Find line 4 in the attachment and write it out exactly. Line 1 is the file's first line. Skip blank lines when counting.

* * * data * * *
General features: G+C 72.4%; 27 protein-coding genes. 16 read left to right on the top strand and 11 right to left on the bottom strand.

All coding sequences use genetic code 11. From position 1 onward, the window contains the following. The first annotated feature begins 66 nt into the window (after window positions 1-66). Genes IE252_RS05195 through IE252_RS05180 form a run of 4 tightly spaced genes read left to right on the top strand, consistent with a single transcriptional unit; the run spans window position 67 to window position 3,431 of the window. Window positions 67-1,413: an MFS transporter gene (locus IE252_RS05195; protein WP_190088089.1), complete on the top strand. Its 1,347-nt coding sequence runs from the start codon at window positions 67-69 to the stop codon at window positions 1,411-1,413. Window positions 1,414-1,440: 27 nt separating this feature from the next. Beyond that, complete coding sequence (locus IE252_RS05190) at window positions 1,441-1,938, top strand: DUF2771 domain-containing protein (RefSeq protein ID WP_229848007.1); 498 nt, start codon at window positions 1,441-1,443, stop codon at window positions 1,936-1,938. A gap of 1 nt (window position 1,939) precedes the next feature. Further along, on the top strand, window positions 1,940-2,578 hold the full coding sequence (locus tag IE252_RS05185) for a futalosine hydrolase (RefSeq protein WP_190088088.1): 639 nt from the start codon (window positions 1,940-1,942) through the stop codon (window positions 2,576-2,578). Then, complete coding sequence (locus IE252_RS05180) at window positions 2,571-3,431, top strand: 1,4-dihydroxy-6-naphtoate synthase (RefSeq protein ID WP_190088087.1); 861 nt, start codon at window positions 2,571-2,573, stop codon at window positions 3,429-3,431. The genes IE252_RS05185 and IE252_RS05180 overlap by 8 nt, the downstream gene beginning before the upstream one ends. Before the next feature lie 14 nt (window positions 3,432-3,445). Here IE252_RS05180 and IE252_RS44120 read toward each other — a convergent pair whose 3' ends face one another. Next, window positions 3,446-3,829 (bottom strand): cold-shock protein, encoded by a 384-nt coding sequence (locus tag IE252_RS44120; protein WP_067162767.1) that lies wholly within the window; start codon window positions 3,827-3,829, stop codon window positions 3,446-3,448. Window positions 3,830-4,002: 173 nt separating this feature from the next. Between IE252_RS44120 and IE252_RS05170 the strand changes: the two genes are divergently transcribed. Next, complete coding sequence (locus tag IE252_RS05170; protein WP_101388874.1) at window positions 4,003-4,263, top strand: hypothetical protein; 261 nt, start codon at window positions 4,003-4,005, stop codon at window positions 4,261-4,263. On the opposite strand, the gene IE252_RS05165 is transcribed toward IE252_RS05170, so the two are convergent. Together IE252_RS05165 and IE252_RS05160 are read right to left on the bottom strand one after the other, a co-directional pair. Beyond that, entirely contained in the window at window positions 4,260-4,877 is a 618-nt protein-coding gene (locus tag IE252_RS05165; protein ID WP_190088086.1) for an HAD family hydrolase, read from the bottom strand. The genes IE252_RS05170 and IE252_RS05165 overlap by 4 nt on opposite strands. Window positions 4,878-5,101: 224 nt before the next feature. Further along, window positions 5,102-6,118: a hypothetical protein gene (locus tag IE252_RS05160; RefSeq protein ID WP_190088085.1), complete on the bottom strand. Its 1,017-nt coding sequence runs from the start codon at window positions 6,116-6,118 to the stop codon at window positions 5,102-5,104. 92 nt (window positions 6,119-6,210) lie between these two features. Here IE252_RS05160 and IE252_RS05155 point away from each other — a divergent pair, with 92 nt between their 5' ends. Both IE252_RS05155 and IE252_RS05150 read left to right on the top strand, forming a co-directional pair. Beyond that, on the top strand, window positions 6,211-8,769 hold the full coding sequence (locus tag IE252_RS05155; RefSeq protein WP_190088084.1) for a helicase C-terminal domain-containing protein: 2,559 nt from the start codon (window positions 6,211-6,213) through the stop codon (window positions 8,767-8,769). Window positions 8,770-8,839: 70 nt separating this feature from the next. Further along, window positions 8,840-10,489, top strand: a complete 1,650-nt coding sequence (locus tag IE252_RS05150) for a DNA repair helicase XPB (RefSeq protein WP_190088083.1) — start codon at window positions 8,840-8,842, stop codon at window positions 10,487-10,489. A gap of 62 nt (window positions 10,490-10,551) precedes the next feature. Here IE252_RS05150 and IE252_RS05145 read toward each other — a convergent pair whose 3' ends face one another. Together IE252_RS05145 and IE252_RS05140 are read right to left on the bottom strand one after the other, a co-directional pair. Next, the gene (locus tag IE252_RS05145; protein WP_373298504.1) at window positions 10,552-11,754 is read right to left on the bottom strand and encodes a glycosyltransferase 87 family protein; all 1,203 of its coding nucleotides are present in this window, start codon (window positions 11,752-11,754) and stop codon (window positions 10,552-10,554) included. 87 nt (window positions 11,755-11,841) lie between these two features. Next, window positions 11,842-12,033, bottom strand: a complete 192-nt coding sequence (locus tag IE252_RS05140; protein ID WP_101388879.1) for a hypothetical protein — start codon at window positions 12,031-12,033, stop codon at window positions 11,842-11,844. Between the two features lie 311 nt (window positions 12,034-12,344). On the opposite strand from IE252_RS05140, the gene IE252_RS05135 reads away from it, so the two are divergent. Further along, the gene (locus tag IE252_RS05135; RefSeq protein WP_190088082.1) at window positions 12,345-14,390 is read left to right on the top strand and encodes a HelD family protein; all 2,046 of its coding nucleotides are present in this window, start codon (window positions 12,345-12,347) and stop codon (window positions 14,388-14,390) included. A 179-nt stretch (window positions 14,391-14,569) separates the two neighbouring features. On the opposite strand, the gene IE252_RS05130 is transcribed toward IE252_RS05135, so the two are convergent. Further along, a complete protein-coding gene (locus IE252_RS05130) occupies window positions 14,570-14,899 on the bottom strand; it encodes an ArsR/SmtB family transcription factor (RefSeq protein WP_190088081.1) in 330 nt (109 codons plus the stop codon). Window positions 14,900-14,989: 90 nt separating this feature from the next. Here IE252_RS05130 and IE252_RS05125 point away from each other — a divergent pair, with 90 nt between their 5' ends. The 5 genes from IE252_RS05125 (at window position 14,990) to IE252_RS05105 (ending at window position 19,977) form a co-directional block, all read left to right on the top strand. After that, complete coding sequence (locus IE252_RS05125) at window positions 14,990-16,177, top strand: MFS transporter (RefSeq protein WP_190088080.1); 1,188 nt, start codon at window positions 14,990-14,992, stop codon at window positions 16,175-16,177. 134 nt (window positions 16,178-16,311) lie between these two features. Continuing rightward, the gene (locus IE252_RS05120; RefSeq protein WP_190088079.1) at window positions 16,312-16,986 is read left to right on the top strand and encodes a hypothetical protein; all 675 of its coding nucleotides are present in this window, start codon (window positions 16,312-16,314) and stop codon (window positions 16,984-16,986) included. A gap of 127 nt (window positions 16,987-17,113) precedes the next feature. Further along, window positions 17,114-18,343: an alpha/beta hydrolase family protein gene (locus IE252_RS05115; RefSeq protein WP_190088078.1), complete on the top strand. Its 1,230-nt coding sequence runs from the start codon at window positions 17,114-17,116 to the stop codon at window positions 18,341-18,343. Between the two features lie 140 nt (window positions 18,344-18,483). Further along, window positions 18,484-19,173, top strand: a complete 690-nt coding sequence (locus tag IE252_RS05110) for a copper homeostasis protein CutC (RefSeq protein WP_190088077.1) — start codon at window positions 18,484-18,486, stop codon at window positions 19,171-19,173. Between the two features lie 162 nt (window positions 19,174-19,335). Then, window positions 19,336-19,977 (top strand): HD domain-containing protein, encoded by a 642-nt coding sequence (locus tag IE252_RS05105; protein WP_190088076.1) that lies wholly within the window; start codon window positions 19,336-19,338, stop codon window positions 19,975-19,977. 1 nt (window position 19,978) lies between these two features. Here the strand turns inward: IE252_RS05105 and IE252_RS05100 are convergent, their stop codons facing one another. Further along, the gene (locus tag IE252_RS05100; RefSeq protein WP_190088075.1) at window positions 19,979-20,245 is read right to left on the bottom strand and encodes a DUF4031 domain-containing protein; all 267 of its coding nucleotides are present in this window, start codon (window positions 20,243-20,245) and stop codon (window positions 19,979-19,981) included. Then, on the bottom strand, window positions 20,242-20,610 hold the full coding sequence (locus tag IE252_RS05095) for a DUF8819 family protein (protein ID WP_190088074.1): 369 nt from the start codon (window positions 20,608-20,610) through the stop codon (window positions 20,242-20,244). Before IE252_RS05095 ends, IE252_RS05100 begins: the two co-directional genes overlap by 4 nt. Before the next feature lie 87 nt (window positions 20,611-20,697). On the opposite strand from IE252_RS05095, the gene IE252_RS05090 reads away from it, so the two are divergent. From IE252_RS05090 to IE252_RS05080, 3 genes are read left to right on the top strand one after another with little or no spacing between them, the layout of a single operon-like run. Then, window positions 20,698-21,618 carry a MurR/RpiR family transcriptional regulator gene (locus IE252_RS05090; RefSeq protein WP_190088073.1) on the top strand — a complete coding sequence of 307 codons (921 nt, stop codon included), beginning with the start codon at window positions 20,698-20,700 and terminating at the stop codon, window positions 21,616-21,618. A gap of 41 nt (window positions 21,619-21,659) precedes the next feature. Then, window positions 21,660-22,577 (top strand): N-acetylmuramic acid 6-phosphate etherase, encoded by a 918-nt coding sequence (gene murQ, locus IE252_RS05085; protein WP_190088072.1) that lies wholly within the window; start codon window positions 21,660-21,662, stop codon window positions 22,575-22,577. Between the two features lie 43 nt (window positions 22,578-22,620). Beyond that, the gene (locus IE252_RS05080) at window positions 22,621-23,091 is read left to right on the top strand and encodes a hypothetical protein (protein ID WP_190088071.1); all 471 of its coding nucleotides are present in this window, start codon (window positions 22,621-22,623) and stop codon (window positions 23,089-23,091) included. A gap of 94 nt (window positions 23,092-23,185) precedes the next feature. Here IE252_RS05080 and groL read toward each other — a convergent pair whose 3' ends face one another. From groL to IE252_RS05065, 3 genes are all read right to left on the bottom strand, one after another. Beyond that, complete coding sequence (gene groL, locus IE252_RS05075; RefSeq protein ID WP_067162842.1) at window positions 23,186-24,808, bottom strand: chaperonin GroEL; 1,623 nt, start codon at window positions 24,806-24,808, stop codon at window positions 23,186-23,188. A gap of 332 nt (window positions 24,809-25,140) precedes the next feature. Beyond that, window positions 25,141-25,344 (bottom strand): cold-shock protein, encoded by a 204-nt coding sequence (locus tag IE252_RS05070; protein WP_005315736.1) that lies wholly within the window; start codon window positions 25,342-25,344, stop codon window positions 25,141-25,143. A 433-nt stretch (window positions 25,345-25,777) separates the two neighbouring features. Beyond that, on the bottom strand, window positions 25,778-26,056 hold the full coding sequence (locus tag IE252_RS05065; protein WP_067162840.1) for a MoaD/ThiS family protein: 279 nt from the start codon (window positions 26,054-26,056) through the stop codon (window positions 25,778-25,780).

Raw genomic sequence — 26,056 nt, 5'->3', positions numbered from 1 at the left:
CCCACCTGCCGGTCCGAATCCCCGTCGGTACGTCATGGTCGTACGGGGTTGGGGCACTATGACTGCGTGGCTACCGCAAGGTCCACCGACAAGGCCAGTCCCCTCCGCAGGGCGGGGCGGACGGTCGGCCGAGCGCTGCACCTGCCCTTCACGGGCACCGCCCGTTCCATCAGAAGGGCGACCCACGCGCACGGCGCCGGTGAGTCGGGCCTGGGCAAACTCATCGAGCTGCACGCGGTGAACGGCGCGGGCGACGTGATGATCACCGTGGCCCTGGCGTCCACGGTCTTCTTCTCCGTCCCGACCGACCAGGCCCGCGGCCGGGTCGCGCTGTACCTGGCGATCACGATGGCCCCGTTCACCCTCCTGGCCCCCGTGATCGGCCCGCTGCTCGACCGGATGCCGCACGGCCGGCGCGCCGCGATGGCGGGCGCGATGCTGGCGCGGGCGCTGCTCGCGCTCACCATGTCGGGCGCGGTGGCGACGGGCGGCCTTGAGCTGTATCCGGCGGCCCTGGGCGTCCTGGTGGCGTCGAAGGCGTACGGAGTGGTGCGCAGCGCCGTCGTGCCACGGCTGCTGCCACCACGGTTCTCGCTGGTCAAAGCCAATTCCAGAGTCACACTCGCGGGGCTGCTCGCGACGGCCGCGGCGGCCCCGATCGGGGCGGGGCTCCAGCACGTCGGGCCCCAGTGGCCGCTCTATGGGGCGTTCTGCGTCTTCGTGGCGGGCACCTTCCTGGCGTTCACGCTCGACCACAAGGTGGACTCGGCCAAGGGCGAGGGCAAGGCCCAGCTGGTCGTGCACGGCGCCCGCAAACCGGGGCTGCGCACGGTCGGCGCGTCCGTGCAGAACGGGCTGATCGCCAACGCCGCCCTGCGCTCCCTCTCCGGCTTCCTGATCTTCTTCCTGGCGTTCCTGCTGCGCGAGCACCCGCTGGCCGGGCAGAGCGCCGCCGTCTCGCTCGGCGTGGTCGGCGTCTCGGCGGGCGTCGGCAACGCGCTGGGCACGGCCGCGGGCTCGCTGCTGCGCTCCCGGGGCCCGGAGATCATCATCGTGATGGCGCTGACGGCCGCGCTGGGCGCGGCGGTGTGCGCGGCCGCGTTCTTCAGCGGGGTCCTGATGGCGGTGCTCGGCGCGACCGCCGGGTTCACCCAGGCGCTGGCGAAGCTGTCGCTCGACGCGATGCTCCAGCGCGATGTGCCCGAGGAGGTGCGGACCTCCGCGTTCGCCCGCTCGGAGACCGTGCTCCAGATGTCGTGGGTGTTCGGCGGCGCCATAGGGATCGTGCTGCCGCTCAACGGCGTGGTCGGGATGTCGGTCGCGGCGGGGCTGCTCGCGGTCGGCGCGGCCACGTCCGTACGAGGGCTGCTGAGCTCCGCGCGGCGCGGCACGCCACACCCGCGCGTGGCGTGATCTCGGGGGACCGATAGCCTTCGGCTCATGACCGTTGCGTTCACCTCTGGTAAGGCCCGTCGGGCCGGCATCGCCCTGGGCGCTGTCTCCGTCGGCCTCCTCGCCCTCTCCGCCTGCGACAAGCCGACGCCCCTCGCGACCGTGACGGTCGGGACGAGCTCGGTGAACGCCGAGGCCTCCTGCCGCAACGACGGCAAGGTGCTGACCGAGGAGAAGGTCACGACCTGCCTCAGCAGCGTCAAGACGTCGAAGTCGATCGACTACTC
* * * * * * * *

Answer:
CCCACCTGCCGGTCCGAATCCCCGTCGGTACGTCATGGTCGTACGGGGTTGGGGCACTATGACTGCGTGGCTACCGCAAGGTCCACCGACAAGGCCAGTCCCCTCCGCAGGGCGGGGCGGACGGTCGGCCGAGCGCTGCACCTGCCCTTCACGGGCACCGCCCGTTCCATCAGAAGGGCGACCCACGCGCACGGCGCCGGTGAGTCGGGCCTGGGCAAACTCATCGAGCTGCACGCGGTGAACGGCGCGGGCGACGTGATGATCACCGTGGCCCTGGCGTCCACGGTCTTCTTCTCCGTCCCGACCGACCAGGCCCGCGGCCGGGTCGCGCTGTACCTGGCGATCACGATGGCCCCGTTCACCCTCCTGGCCCCCGTGATCGGCCCGCTGCTCGACCGGATGCCGCACGGCCGGCGCGCCGCGATGGCGGGCGCGATGCTGGCGCGGGCGCTGCTCGCGCTCACCATGTCGGGCGCGGTGGCGACGGGCGGCCTTGAGCTGTATCCGGCGGCCCTGGGCGTCCTGGTGGCGTCGAAGGCGTACGGAGTGGTGCGCAGCGCCGTCGTGCCACGGCTGCTGCCACCACGGTTCTCGCTGGTCAAAGCCAATTCCAGAGTCACACTCGCGGGGCTGCTCGCGACGGCCGCGGCGGCCCCGATCGGGGCGGGGCTCCAGCACGTCGGGCCCCAGTGGCCGCTCTATGGGGCGTTCTGCGTCTTCGTGGCGGGCACCTTCCTGGCGTTCACGCTCGACCACAAGGTGGACTCGGCCAAGGGCGAGGGCAAGGCCCAGCTGGTCGTGCACGGCGCCCGCAAACCGGGGCTGCGCACGGTCGGCGCGTCCGTGCAGAACGGGCTGATCGCCAACGCCGCCCTGCGCTCCCTCTCCGGCTTCCTGATCTTCTTCCTGGCGTTCCTGCTGCGCGAGCACCCGCTGGCCGGGCAGAGCGCCGCCGTCTCGCTCGGCGTGGTCGGCGTCTCGGCGGGCGTCGGCAACGCGCTGGGCACGGCCGCGGGCTCGCTGCTGCGCTCCCGGGGCCCGGAGATCATCATCGTGATGGCGCTGACGGCCGCGCTGGGCGCGGCGGTGTGCGCGGCCGCGTTCTTCAGCGGGGTCCTGATGGCGGTGCTCGGCGCGACCGCCGGGTTCACCCAGGCGCTGGCGAAGCTGTCGCTCGACGCGATGCTCCAGCGCGATGTGCCCGAGGAGGTGCGGACCTCCGCGTTCGCCCGCTCGGAGACCGTGCTCCAGATGTCGTGGGTGTTCGGCGGCGCCATAGGGATCGTGCTGCCGCTCAACGGCGTGGTCGGGATGTCGGTCGCGGCGGGGCTGCTCGCGGTCGGCGCGGCCACGTCCGTACGAGGGCTGCTGAGCTCCGCGCGGCGCGGCACGCCACACCCGCGCGTGGCGTGATCTCGGGGGACCGATAGCCTTCGGCTCATGACCGTTGCGTTCACCTCTGGTAAGGCCCGTCGGGCCGGCATCGCCCTGGGCGCTGTCTCCGTCGGCCTCCTCGCCCTCTCCGCCTGCGACAAGCCGACGCCCCTCGCGACCGTGACGGTCGGGACGAGCTCGGTGAACGCCGAGGCCTCCTGCCGCAACGACGGCAAGGTGCTGACCGAGGAGAAGGTCACGACCTGCCTCAGCAGCGTCAAGACGTCGAAGTCGATCGACTACTC